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Terminal osseous dysplasia-pigmentary defects syndrome(ODPF; TOD; TODPD)

MedGen UID:
335344
Concept ID:
C1846129
Disease or Syndrome
Synonyms: ODPD; ODPF SYNDROME; OSSEOUS DYSPLASIA, DIGITAL, WITH FACIAL PIGMENTARY DEFECTS AND MULTIPLE FRENULA; Terminal osseous dysplasia; TERMINAL OSSEOUS DYSPLASIA AND PIGMENTARY DEFECTS
Modes of inheritance:
X-linked dominant inheritance
MedGen UID:
376232
Concept ID:
C1847879
Finding
Source: Orphanet
A mode of inheritance that is observed for dominant traits related to a gene encoded on the X chromosome. In the context of medical genetics, X-linked dominant disorders tend to manifest very severely in affected males. The severity of manifestation in females may depend on the degree of skewed X inactivation.
 
Gene (location): FLNA (Xq28)
 
Monarch Initiative: MONDO:0010279
OMIM®: 300244
Orphanet: ORPHA88630

Definition

Terminal osseous dysplasia is an X-linked dominant male-lethal disease characterized by skeletal dysplasia of the limbs, pigmentary defects of the skin, and recurrent digital fibroma during infancy (Sun et al., 2010). [from OMIM]

Additional description

From MedlinePlus Genetics
Terminal osseous dysplasia is a disorder primarily involving skeletal abnormalities and certain skin changes. It is a member of a group of related conditions called otopalatodigital spectrum disorders, which also includes otopalatodigital syndrome type 1, otopalatodigital syndrome type 2, frontometaphyseal dysplasia, and Melnick-Needles syndrome. In general, these disorders involve hearing loss caused by malformations in tiny bones in the ears (ossicles), problems in the development of the roof of the mouth (palate), and skeletal abnormalities involving the fingers or toes (digits), although not every condition in the spectrum has all of these features.

Terminal osseous dysplasia occurs only in females; males with the condition do not survive to birth. The skeletal abnormalities in people with this condition typically include permanently bent fingers and toes (camptodactyly) and underdevelopment (hypoplasia), shortening, or fusion of the bones in the wrists and hands. The outer layer of bone (cortex) in other parts of the skeleton may be abnormal, and some affected individuals have bowed arms or legs or are shorter than their peers.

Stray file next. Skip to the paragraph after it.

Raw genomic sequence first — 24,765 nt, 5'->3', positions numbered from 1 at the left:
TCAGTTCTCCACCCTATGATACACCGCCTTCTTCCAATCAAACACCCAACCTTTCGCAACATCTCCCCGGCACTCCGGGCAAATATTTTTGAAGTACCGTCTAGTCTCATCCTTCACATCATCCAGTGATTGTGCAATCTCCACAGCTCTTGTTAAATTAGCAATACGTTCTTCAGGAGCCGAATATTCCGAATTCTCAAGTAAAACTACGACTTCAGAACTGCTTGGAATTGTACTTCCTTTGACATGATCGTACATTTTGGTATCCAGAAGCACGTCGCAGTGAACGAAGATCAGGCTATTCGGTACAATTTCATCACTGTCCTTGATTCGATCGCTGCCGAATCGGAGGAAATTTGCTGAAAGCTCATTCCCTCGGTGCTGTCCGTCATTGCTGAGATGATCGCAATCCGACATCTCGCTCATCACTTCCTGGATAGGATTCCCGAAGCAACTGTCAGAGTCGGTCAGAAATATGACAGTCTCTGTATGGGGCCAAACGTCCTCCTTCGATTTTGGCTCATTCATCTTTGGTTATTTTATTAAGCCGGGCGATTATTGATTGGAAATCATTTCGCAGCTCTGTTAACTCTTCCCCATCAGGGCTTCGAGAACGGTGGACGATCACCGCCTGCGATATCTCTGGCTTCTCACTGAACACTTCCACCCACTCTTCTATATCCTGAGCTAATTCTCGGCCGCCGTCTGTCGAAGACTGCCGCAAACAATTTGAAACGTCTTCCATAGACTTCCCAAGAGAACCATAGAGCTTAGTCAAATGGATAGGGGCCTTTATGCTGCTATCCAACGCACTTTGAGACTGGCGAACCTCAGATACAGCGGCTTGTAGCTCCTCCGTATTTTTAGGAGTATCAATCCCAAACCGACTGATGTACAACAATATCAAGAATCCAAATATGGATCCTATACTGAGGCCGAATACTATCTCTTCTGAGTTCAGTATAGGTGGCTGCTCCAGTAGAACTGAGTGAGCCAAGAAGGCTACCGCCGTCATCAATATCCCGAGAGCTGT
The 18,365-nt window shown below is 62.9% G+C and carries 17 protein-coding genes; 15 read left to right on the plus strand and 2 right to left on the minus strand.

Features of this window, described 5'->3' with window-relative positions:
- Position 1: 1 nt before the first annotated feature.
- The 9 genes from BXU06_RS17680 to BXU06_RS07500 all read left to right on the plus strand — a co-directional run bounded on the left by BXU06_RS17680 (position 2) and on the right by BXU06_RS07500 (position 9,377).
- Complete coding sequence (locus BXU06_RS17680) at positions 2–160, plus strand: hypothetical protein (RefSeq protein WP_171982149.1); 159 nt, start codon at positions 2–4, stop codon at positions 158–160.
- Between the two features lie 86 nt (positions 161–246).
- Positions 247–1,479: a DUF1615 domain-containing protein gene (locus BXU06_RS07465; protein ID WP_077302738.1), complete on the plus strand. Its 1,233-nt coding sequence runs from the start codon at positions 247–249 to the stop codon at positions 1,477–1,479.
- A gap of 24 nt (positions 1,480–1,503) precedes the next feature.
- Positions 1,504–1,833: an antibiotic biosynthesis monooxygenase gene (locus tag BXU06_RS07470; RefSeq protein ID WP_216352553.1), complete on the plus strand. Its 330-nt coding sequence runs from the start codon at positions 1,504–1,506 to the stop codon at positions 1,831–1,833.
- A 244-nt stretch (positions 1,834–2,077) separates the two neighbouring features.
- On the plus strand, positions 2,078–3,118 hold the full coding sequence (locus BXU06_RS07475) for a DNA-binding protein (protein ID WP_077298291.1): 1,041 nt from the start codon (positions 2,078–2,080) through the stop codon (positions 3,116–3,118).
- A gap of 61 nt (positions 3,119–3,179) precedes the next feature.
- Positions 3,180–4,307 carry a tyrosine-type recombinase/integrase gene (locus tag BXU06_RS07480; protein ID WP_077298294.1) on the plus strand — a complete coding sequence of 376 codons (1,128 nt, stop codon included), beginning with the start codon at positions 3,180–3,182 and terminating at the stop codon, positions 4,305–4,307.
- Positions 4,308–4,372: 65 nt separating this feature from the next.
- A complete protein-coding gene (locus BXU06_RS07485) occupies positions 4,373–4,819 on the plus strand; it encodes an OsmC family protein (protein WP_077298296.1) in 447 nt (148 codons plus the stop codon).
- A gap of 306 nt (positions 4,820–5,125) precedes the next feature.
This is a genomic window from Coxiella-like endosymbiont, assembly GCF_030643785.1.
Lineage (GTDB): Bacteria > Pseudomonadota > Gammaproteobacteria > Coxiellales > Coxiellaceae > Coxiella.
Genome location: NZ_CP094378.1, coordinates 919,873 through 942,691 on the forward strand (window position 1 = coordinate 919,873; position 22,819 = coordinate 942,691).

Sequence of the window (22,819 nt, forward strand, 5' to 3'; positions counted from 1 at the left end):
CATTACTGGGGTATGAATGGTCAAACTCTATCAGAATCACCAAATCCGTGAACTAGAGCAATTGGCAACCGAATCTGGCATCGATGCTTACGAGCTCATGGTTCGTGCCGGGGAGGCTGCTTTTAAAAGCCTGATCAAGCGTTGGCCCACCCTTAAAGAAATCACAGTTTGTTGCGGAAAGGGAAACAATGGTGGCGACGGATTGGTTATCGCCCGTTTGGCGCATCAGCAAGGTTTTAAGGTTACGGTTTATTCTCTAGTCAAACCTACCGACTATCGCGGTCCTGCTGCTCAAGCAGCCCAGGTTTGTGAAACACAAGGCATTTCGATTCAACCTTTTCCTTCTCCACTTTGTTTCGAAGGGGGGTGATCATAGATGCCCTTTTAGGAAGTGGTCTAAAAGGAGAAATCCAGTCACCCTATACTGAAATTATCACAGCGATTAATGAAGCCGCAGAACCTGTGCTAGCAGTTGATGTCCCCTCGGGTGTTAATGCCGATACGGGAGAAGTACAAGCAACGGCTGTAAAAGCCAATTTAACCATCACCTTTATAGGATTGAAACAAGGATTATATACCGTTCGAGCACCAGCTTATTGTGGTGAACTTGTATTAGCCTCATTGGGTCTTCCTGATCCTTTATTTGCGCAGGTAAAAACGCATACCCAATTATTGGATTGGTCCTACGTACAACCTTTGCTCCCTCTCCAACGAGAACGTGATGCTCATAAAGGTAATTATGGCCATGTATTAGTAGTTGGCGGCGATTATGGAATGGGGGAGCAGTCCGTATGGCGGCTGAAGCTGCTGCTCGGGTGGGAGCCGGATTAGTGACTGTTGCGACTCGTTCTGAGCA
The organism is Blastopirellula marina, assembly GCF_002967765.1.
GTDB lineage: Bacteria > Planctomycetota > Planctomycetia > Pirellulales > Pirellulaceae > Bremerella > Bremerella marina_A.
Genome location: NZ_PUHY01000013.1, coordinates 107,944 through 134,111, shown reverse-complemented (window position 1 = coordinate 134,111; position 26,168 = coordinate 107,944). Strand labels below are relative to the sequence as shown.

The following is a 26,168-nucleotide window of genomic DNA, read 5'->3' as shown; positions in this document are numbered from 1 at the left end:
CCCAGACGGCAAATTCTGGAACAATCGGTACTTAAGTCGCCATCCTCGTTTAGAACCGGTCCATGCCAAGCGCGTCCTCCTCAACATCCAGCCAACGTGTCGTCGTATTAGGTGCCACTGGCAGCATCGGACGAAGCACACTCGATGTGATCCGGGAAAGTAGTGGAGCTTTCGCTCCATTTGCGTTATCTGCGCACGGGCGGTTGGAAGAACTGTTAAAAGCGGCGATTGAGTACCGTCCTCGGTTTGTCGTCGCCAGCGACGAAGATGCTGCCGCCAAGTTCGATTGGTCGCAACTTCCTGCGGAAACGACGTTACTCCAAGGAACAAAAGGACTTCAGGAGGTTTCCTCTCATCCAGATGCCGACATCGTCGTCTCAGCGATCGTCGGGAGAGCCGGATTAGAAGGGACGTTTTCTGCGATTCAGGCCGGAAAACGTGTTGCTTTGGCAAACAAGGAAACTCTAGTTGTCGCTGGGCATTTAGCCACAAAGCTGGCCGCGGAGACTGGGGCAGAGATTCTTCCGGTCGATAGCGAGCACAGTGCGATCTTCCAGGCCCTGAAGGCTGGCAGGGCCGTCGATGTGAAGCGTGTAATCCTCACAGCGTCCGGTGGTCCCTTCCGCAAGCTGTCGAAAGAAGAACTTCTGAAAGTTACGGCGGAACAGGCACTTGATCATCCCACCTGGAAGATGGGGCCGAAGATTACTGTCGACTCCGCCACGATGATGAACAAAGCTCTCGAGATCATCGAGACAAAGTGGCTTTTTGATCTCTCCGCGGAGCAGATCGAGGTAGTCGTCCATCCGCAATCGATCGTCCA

Skin abnormalities are also common in terminal osseous dysplasia. Many individuals with the condition have dark patches of skin on their face, often near the temples. In addition, affected infants commonly develop noncancerous (benign) tumors called fibromas on their fingers or toes. The tumors may reappear after being removed, but they tend to go away and stop reoccurring in childhood.

Other signs and symptoms can occur in people with terminal osseous dysplasia, including extra oral frenulae, which are the thin pieces of tissue in the mouth that connect the inside of the lips to the gums; widely spaced eyes; and hair loss. Some people with this condition have an abnormality in the muscular wall (septum) that separates the right and left sides of the heart (cardiac septal defect).

  https://medlineplus.gov/genetics/condition/terminal-osseous-dysplasia

Clinical features

From HPO
Fibroma
MedGen UID:
42016
Concept ID:
C0016045
Neoplastic Process
Benign tumors that are composed of fibrous or connective tissue. They can grow in all organs, arising from mesenchyme tissue. The term "fibroblastic" or "fibromatous" is used to describe tumors of the fibrous connective tissue. When the term fibroma is used without modifier, it is usually considered benign, with the term fibrosarcoma reserved for malignant tumors.
Syndactyly
MedGen UID:
52619
Concept ID:
C0039075
Congenital Abnormality
Webbing or fusion of the fingers or toes, involving soft parts only or including bone structure. Bony fusions are referred to as "bony" syndactyly if the fusion occurs in a radio-ulnar axis. Fusions of bones of the fingers or toes in a proximo-distal axis are referred to as "symphalangism".
Brachydactyly
MedGen UID:
67454
Concept ID:
C0221357
Congenital Abnormality
Digits that appear disproportionately short compared to the hand/foot. The word brachydactyly is used here to describe a series distinct patterns of shortened digits (brachydactyly types A-E). This is the sense used here.
Abnormality of the lower limb
MedGen UID:
242750
Concept ID:
C1096086
Anatomical Abnormality
An abnormality of the leg.
Short toe
MedGen UID:
322858
Concept ID:
C1836195
Finding
A toe that appears disproportionately short compared to the foot.
Mesomelic arm shortening
MedGen UID:
350587
Concept ID:
C1862087
Finding